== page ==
One year ago today I closed Curious Sofa, but to be honest, it seems like it was just yesterday. Since then, a day does not go by that I do not think of that last day or the many months prior to it when I knew I had a tough decision to make to close after ten years in business. I knew I would look forward to taking time off, but I also knew trying to figure out my next move or creating a new identity for myself would be a strange undertaking. After closing her store, my friend Elizabeth told me it would take a year for me to feel like myself again and she was right.
It was strange to feel so connected to a business; to know that others only knew you because of this thing you had created. For 45 years prior, I was a local Kansas Citian working at many jobs with many people but never did I feel so identified by what I did for a living as I had during the life of Curious Sofa. Perhaps that lead to one of the reasons I wanted to close. I wanted to believe I was much more than a retail store and of course we are all more than what we do for a living. As Americans we cannot help ask that proverbial first question at a cocktail party, "So what do you do?" Remember the scene in Eat, Pray, Love? "You Americans! You do not know how to live! You work too hard, you get burned out. You come home and spend the whole weekend in your pajamas in front of the T.V. You don't know pleasure. You have to be told you've earned it." Those lines pretty much sum it up.
It took me a full year of tying up loose ends with the store, doing a couple freelance jobs, and then finally buckling down to buy and sell for the website which was my plan and now I think I have found my groove. I have to say, I am really liking (dare I say loving?) doing my online store. I can still antique and buy great things for you, use my photography and graphic design skills, stay connected to readers and fans and all the while still work for myself. It can be very time consuming to make it successful, but it is not stressful. Today while antique shopping a former customer asked if I missed the store and my answer is always- no. I would not have closed Curious Sofa if I knew I would have those feelings. It was just time to move on.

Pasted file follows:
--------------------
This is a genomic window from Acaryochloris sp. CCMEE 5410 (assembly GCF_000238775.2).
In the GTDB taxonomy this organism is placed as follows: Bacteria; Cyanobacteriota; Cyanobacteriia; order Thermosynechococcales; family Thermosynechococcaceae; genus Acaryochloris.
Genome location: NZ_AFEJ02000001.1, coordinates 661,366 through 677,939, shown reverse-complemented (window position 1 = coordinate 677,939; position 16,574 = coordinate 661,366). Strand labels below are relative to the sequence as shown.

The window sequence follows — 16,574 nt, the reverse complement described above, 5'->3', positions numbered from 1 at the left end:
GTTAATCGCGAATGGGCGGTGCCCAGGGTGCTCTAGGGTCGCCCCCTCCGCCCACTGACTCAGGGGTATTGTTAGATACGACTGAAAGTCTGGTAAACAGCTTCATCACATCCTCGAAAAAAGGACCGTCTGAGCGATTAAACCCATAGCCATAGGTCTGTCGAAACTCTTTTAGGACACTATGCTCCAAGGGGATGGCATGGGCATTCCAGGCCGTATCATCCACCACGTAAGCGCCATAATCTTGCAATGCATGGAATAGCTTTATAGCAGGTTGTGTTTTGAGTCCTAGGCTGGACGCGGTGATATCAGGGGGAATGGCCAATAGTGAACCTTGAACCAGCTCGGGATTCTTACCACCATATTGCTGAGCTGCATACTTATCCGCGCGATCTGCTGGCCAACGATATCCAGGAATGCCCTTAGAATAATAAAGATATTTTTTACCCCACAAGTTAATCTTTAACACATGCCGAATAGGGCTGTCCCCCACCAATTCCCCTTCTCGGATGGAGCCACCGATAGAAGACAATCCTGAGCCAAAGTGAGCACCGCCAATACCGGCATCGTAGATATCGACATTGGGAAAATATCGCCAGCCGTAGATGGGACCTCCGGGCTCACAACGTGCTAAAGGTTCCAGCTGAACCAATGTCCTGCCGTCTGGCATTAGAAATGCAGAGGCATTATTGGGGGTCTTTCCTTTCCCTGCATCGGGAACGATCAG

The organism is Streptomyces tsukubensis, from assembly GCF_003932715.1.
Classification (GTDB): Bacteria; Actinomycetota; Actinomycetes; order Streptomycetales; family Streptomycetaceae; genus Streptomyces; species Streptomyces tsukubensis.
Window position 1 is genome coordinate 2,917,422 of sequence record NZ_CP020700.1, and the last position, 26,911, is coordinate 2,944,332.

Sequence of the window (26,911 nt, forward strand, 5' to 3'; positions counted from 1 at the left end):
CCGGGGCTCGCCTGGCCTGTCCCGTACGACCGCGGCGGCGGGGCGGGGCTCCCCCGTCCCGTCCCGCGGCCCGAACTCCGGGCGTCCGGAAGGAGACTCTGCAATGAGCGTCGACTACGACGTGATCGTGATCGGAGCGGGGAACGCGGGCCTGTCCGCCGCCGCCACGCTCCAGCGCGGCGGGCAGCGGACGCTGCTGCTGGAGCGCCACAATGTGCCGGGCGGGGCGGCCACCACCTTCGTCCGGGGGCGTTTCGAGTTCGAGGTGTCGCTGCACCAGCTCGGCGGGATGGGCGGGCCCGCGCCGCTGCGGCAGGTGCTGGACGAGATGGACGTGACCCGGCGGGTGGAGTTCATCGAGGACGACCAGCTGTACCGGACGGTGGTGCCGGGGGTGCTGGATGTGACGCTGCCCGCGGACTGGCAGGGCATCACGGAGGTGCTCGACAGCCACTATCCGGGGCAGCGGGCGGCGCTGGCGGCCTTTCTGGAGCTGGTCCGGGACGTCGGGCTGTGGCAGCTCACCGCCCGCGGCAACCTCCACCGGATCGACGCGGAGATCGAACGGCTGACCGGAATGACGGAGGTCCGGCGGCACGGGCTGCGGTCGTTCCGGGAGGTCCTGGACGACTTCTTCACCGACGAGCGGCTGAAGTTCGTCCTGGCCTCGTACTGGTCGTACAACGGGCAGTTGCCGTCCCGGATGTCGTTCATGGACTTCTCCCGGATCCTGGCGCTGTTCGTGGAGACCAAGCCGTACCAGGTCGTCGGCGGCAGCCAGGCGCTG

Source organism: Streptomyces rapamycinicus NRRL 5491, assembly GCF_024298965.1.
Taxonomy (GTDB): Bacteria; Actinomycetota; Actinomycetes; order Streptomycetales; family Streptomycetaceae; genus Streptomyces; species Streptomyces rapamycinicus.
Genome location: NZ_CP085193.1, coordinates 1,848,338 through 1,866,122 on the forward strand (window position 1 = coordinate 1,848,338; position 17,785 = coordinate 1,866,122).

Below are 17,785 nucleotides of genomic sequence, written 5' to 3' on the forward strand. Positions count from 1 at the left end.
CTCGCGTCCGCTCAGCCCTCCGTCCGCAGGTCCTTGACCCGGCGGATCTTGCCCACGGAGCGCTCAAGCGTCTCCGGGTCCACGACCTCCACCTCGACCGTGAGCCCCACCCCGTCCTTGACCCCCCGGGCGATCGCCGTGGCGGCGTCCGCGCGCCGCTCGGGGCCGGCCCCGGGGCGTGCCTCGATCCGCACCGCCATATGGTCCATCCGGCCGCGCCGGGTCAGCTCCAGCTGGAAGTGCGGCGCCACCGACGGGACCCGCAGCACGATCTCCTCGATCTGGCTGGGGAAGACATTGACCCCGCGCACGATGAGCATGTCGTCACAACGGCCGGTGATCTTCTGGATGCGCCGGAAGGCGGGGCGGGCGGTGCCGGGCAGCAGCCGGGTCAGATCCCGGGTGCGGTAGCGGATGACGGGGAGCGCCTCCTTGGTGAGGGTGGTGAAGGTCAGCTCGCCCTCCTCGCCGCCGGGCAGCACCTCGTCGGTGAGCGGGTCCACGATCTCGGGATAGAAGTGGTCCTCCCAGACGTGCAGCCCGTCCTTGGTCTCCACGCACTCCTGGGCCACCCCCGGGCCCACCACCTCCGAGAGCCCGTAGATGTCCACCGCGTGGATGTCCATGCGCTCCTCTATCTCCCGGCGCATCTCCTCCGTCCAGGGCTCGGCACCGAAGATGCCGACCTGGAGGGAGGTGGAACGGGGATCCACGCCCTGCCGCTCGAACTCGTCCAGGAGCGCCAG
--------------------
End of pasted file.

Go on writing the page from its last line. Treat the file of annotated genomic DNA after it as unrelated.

I will say that the one thing that is strange now is not having any big plans for the future. Owning my own shop was on my mind forever and I finally accomplished that. Now, at 55 years old, I am learning not having a big dream to aspire to is not such a bad thing. I have worked at a lot of creative jobs, met some amazing people over the years, traveled a bit and was also fortunate to have been published a time or two so for now, I am totally content not having a big dream to haunt me.
Over dinner recently a girlfriend asked if I was happy. (Doesn't that question always stump us?) Happy? Most of us would say, "Yes... for the most part." 'For the most part' meaning we have nothing to complain about but there is always so much more we want for our lives. We get caught up in our daily routine and never think about what we really want or what will make us "happy", we just keep rolling through our lives out of necessity. Later that night, I thought of what I was trying to find after the store closed and what would make me happy for the New Year:
1. I want work that is not stressful.
2. I want to be with people that do not make me uncomfortable.
3. I want to avoid situations where I wish I were somewhere else.
These things would make me very happy. And I will say, this year I have been trying to live my life in that direction. Is it possible to do all that all the time? Of course not. But if I can try to achieve it 85% of the time, it would be a very good thing.
This week I am off to the the Atlanta Gift Market. I will be hunting for new merchandise to offer online and also shopping the Scotts Antique Fair (yippee!!!!) and although I am flying, I will be shipping items back and jamming what I can in my suitcase. I cannot wait to offer these items online for you in the next few weeks. I have also been asked to research merchandise for a museum's gift shop which will be different and fun.